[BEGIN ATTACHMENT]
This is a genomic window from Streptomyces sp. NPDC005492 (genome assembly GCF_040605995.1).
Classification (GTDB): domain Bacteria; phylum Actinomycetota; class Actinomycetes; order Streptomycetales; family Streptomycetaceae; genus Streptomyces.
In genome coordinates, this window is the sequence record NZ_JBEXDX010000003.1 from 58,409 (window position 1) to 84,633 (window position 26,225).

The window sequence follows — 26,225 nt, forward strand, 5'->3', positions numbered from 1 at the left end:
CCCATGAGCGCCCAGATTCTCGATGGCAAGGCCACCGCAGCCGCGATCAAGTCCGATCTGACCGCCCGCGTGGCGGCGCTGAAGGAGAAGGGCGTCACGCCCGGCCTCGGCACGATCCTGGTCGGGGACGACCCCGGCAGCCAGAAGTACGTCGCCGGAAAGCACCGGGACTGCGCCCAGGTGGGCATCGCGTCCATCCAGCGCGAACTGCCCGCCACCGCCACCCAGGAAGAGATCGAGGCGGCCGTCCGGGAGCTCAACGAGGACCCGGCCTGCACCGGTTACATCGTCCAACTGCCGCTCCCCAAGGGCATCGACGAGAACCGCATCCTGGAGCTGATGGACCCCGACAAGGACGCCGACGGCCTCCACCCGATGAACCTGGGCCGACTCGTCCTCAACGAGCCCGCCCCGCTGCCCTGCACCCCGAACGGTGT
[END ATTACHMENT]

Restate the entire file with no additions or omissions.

This is a genomic window from Streptomyces sp. NPDC005492 (genome assembly GCF_040605995.1).
Classification (GTDB): domain Bacteria; phylum Actinomycetota; class Actinomycetes; order Streptomycetales; family Streptomycetaceae; genus Streptomyces.
In genome coordinates, this window is the sequence record NZ_JBEXDX010000003.1 from 58,409 (window position 1) to 84,633 (window position 26,225).

The window sequence follows — 26,225 nt, forward strand, 5'->3', positions numbered from 1 at the left end:
CCCATGAGCGCCCAGATTCTCGATGGCAAGGCCACCGCAGCCGCGATCAAGTCCGATCTGACCGCCCGCGTGGCGGCGCTGAAGGAGAAGGGCGTCACGCCCGGCCTCGGCACGATCCTGGTCGGGGACGACCCCGGCAGCCAGAAGTACGTCGCCGGAAAGCACCGGGACTGCGCCCAGGTGGGCATCGCGTCCATCCAGCGCGAACTGCCCGCCACCGCCACCCAGGAAGAGATCGAGGCGGCCGTCCGGGAGCTCAACGAGGACCCGGCCTGCACCGGTTACATCGTCCAACTGCCGCTCCCCAAGGGCATCGACGAGAACCGCATCCTGGAGCTGATGGACCCCGACAAGGACGCCGACGGCCTCCACCCGATGAACCTGGGCCGACTCGTCCTCAACGAGCCCGCCCCGCTGCCCTGCACCCCGAACGGTGT